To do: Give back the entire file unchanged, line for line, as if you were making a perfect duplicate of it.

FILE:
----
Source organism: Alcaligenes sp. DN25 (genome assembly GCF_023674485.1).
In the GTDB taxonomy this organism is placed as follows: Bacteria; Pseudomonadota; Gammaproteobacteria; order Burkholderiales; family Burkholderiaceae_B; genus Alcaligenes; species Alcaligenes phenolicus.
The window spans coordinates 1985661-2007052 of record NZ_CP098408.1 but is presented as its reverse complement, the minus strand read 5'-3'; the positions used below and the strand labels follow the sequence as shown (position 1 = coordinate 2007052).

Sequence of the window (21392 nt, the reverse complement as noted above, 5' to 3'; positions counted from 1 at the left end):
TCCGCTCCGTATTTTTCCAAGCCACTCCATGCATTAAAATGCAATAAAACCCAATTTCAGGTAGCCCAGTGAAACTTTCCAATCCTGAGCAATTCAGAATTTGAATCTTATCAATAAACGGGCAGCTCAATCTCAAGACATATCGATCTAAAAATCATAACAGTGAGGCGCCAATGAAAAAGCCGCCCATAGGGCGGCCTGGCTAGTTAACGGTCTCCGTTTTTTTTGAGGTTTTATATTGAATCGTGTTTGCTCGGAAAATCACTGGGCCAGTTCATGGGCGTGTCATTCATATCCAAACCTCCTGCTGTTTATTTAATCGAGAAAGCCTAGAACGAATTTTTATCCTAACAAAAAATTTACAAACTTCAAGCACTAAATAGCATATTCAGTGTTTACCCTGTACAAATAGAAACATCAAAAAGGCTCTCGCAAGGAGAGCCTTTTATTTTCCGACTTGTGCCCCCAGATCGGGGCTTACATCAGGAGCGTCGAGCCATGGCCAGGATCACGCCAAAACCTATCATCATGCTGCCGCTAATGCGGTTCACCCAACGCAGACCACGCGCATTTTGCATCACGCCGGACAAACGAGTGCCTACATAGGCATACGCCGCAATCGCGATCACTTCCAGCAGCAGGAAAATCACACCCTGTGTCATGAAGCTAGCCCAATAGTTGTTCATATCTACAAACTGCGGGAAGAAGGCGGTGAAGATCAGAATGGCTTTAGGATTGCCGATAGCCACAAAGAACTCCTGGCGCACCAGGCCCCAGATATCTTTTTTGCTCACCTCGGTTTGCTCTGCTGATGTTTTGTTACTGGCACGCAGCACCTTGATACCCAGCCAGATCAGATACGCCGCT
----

Source organism: Alcaligenes sp. DN25 (genome assembly GCF_023674485.1).
In the GTDB taxonomy this organism is placed as follows: Bacteria; Pseudomonadota; Gammaproteobacteria; order Burkholderiales; family Burkholderiaceae_B; genus Alcaligenes; species Alcaligenes phenolicus.
The window spans coordinates 1985661-2007052 of record NZ_CP098408.1 but is presented as its reverse complement, the minus strand read 5'-3'; the positions used below and the strand labels follow the sequence as shown (position 1 = coordinate 2007052).

Sequence of the window (21392 nt, the reverse complement as noted above, 5' to 3'; positions counted from 1 at the left end):
TCCGCTCCGTATTTTTCCAAGCCACTCCATGCATTAAAATGCAATAAAACCCAATTTCAGGTAGCCCAGTGAAACTTTCCAATCCTGAGCAATTCAGAATTTGAATCTTATCAATAAACGGGCAGCTCAATCTCAAGACATATCGATCTAAAAATCATAACAGTGAGGCGCCAATGAAAAAGCCGCCCATAGGGCGGCCTGGCTAGTTAACGGTCTCCGTTTTTTTTGAGGTTTTATATTGAATCGTGTTTGCTCGGAAAATCACTGGGCCAGTTCATGGGCGTGTCATTCATATCCAAACCTCCTGCTGTTTATTTAATCGAGAAAGCCTAGAACGAATTTTTATCCTAACAAAAAATTTACAAACTTCAAGCACTAAATAGCATATTCAGTGTTTACCCTGTACAAATAGAAACATCAAAAAGGCTCTCGCAAGGAGAGCCTTTTATTTTCCGACTTGTGCCCCCAGATCGGGGCTTACATCAGGAGCGTCGAGCCATGGCCAGGATCACGCCAAAACCTATCATCATGCTGCCGCTAATGCGGTTCACCCAACGCAGACCACGCGCATTTTGCATCACGCCGGACAAACGAGTGCCTACATAGGCATACGCCGCAATCGCGATCACTTCCAGCAGCAGGAAAATCACACCCTGTGTCATGAAGCTAGCCCAATAGTTGTTCATATCTACAAACTGCGGGAAGAAGGCGGTGAAGATCAGAATGGCTTTAGGATTGCCGATAGCCACAAAGAACTCCTGGCGCACCAGGCCCCAGATATCTTTTTTGCTCACCTCGGTTTGCTCTGCTGATGTTTTGTTACTGGCACGCAGCACCTTGATACCCAGCCAGATCAGATACGCCGCT